Virginia teachers protest low pay at Capitol rally
RICHMOND, Va. (AP) — Virginia teachers demanded higher pay and better working conditions during a rally Monday at the state Capitol, as educators look to match the success of similar teacher protests movements around the country.
Thousands of teachers and supporters from around the state urged state lawmakers to make education spending a higher priority or risk losing their seats in elections later this year. Teachers said that years of stagnant pay, overcrowded classrooms, and inadequate supplies have led to a breaking point.
“There comes a time when people scream at the top of their lungs: I have had enough,” said Richmond teacher Rodney Robinson, Virginia’s 2019 teacher of the year.
There’s broad bipartisan support for boosting education spending, but no agreement on the details.
Democratic Gov. Ralph Northam has proposed increasing a planned 3 percent raise set to take effect this summer to 5 percent, which Republican leaders in the GOP-controlled House of Delegates said Monday they also support.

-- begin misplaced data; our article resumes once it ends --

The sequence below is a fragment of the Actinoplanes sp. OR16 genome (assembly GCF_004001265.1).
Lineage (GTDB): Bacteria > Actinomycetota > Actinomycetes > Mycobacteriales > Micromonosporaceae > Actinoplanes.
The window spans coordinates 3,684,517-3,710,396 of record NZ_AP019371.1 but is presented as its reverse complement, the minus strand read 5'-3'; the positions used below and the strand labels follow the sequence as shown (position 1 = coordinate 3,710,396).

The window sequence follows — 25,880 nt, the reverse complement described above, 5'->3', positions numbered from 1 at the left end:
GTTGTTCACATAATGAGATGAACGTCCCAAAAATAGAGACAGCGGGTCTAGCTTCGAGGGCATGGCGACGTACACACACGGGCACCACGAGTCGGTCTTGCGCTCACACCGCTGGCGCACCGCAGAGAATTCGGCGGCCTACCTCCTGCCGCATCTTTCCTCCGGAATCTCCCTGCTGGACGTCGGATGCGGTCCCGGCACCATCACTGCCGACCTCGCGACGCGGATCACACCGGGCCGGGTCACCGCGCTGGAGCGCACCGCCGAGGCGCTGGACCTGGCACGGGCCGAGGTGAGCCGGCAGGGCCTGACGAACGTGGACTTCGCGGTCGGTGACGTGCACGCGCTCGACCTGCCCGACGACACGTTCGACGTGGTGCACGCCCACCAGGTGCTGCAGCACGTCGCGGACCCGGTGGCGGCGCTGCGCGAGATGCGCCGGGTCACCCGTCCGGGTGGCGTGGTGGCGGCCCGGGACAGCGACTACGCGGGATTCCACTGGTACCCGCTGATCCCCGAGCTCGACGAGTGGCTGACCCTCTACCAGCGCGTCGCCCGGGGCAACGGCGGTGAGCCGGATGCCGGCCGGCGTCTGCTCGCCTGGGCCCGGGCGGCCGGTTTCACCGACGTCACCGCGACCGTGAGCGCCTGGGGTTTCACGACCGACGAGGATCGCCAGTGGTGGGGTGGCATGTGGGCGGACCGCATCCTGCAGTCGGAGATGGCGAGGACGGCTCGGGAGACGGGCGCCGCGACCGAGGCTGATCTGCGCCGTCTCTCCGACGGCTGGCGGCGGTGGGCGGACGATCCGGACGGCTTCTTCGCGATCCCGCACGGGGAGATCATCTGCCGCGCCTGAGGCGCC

Sen. Emmett Hanger, a top budget writer for the Republican-controlled Senate, said he supports more money for education but wants to give local governments more flexibility on how to spend it instead of mandating a teacher raise.
Lawmakers in both chambers will present their budgets in coming days.
Virginia ranks 34th in average teacher pay, according to a 2018 report by the National Education Association. The state’s share of education spending has dropped 9 percent, adjusted for inflation, since 2009, according to the Commonwealth Institute for Fiscal Analysis.
That’s put greater pressure on local governments to increase their share of education spending, especially in poorer areas that have also struggled with declining enrollment. Many of Virginia’s schools are decades old and need substantial upgrades.
Joy Kirk, a middle school teacher from Frederick County, said teachers aren’t just looking for a one-time pay increase but a commitment to addressing structural problems in education funding.
“We’d like to see a long-term plan” Kirk said.
Monday’s rally was part of a national “Red4Ed” movement calling for more education spending that began last spring in West Virginia and has spread to several states. Teachers in Colorado, California, Texas, Washington and Illinois are planning rallies, marches and, in some cases, strikes. Teachers in Los Angeles scored a major victory last week after a six-day strike.